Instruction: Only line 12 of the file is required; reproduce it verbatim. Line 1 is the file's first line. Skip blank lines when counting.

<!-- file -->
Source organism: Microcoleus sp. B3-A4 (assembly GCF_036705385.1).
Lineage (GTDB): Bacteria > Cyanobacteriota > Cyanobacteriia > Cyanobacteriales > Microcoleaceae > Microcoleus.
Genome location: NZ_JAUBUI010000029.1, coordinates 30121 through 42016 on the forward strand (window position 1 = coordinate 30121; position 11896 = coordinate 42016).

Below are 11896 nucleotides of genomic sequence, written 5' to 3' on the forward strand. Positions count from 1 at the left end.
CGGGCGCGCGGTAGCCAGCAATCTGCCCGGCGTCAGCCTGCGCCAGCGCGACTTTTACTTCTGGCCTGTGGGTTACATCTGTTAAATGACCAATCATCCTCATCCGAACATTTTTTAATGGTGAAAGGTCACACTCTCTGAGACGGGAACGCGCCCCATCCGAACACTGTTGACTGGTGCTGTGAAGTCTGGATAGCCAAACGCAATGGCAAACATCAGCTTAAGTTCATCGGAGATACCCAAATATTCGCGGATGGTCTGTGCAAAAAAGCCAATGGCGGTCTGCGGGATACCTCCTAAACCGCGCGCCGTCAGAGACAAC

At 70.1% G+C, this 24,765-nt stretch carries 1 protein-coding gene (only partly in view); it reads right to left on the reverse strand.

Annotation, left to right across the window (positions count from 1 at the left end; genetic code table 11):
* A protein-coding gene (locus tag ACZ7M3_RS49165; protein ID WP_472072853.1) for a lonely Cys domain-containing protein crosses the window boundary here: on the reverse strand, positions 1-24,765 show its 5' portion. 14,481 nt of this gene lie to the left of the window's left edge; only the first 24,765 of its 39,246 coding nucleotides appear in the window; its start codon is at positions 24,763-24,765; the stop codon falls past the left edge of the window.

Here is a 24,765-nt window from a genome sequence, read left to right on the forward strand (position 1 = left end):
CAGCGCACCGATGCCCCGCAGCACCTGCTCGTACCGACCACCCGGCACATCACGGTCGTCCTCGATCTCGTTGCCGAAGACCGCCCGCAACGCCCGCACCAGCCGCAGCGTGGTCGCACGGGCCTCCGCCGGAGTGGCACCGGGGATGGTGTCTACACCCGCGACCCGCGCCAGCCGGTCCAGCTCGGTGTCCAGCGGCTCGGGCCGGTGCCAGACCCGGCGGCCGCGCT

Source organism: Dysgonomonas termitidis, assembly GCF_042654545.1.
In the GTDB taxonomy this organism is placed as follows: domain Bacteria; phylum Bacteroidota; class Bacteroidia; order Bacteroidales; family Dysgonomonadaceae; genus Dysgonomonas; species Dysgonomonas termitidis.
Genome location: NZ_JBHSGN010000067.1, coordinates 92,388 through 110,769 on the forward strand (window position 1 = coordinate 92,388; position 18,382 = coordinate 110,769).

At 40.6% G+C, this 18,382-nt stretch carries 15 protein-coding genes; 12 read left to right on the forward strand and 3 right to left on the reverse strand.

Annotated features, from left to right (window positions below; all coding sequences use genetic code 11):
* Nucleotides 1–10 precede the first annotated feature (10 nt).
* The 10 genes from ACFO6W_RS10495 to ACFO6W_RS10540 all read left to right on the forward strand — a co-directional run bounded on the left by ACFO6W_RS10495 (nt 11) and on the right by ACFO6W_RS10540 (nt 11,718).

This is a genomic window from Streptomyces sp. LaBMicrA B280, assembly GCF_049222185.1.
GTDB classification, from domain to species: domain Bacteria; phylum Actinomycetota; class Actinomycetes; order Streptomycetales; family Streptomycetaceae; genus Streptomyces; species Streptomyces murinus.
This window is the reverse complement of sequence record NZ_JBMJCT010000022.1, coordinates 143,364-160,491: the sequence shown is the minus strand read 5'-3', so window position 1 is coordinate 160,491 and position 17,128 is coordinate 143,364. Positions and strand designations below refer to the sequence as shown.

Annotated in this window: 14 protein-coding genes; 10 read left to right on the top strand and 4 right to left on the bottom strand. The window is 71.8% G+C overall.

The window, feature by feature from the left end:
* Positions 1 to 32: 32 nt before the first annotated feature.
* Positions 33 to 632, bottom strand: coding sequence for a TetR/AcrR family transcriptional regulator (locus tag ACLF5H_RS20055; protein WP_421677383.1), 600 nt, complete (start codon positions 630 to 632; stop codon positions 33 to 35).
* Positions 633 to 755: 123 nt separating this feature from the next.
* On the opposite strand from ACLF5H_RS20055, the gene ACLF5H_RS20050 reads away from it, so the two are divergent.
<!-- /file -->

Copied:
In the GTDB taxonomy this organism is placed as follows: domain Bacteria; phylum Bacteroidota; class Bacteroidia; order Bacteroidales; family Dysgonomonadaceae; genus Dysgonomonas; species Dysgonomonas termitidis.